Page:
The self-healing properties of skin — the human body’s largest organ — has long been a source of fascination and frustration because in spite of numerous studies, man has yet to discover or invent a material that can emulate this amazing property. Now, with graphene in the picture, this status quo might soon change.
Graphene, basically a single sheet of pure carbon atoms bonded together in hexagonal form, is currently considered as the world’s strongest and thinnest material. It is only one atom thick (which means it’s a million times thinner than a sheet of paper) that it is considered as a two-dimensional material, the first of its kind ever.
The discovery of graphene has caused quite a stir because it exhibits several features that can only be described as extraordinary (others even describe it as ‘magical’), thus earning for itself the distinction of being a ‘supermaterial’ and a ‘wonder material’. For starters, in spite of its thinness, it is over 100 times stronger than steel and virtually impenetrable. It’s a superconductor — it is an excellent conductor of both heat and electricity. It is transparent and highly flexible. It also has remarkable light absorption properties.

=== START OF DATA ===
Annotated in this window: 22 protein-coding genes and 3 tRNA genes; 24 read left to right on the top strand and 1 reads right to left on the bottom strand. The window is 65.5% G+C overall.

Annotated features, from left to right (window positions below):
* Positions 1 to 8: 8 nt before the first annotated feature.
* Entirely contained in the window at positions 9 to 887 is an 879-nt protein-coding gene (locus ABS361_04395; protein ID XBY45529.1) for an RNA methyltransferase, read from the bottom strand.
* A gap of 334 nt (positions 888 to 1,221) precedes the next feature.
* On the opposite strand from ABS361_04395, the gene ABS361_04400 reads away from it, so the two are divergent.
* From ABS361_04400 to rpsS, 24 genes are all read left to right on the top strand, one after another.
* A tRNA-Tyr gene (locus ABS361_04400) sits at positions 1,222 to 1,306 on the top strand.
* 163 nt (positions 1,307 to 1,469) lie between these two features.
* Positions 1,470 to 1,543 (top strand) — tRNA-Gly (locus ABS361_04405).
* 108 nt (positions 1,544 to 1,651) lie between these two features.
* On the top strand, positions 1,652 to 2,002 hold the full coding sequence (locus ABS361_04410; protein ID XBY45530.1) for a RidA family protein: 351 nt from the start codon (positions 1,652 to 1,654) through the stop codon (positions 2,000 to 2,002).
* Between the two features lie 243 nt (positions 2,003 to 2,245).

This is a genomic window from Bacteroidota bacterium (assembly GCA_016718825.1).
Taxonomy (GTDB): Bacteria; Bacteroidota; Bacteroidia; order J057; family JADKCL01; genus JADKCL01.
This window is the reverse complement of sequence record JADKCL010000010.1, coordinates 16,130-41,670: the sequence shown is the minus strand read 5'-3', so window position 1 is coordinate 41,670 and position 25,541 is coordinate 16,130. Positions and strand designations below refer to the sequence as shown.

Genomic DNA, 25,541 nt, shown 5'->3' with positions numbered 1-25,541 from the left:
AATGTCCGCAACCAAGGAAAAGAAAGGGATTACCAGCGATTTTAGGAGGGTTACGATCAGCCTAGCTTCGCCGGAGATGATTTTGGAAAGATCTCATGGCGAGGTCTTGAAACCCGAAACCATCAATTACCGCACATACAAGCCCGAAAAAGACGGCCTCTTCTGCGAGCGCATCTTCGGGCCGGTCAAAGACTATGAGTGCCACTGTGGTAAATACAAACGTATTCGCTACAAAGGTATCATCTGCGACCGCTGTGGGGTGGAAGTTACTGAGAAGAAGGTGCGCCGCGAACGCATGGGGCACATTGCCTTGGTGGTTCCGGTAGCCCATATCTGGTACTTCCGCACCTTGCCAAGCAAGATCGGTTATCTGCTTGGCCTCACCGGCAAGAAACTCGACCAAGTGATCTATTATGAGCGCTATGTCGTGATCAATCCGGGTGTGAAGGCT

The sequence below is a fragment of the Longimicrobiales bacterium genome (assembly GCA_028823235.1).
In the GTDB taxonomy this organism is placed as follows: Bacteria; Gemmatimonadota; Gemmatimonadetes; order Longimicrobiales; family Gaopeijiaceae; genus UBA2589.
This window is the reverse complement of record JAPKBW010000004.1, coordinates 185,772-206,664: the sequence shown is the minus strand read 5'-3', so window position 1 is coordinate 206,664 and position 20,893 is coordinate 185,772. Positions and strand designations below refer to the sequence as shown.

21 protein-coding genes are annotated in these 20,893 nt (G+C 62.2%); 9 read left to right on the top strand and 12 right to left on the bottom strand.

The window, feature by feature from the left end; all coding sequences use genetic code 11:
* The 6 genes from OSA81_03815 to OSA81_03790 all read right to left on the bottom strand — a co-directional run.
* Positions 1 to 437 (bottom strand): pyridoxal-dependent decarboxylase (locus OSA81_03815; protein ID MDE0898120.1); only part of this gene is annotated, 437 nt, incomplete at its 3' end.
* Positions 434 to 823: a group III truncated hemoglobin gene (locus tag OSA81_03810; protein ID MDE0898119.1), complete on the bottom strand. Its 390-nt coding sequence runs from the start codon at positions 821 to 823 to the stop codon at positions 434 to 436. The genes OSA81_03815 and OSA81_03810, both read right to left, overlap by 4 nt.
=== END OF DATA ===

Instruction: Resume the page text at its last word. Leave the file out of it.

With all these features, a lot of industries — from computer and electronics, to medicine, hygiene and environmental science — are bound to benefit from its applications. And with recent discoveries showing that it might soon be possible to mass-produce graphene at a low cost, its potential applications have widened even more.
As if all this wasn’t enough, a research team at the Indian Institute of Technology at Hyderabad, India led by Dr. Swati Ghosh Acharyya recently uncovered another astounding property of graphene — self-healing. And so we now have a material that can potentially be developed into flexible sensors that can mimic what the human skin can do. With this, we may soon have robots with skin just like ours.
To arrive at their results, the team set out to observe the self-healing behavior of pristine and defective graphene. As Dr. Acharyya told Newswise: “We wanted to observe the self-healing behavior of both pristine and defected single layer graphene and its application in sub-nano sensors for crack spotting by using molecular dynamic simulation.”
To do this, they subjected graphene with different kinds of defects to a form of stress (they refer to it as ‘uniaxial tensile loading’) until it fractured. When the ‘load’ was relaxed, the graphene began to heal itself. And this behavior was the same, as long as the crack was within a defined threshold (0.3-to-0.5 nanometers). Supposedly, self-healing happened through ‘spontaneous recombination of dangling bonds’.
If this self-healing behavior can be replicated in artificial skin, we can be looking at a wide range of practical applications such as sensors, mobile gadgets and ultracapacitors. And that’s on top of graphene’s potential use in solar power generation, water filtration, medical diagnosis, bionic devices, spacecraft building and carbon dioxide conversion. And the list just keeps on growing. A wonder material indeed.
The discovery has been published in the journal Open Physics.
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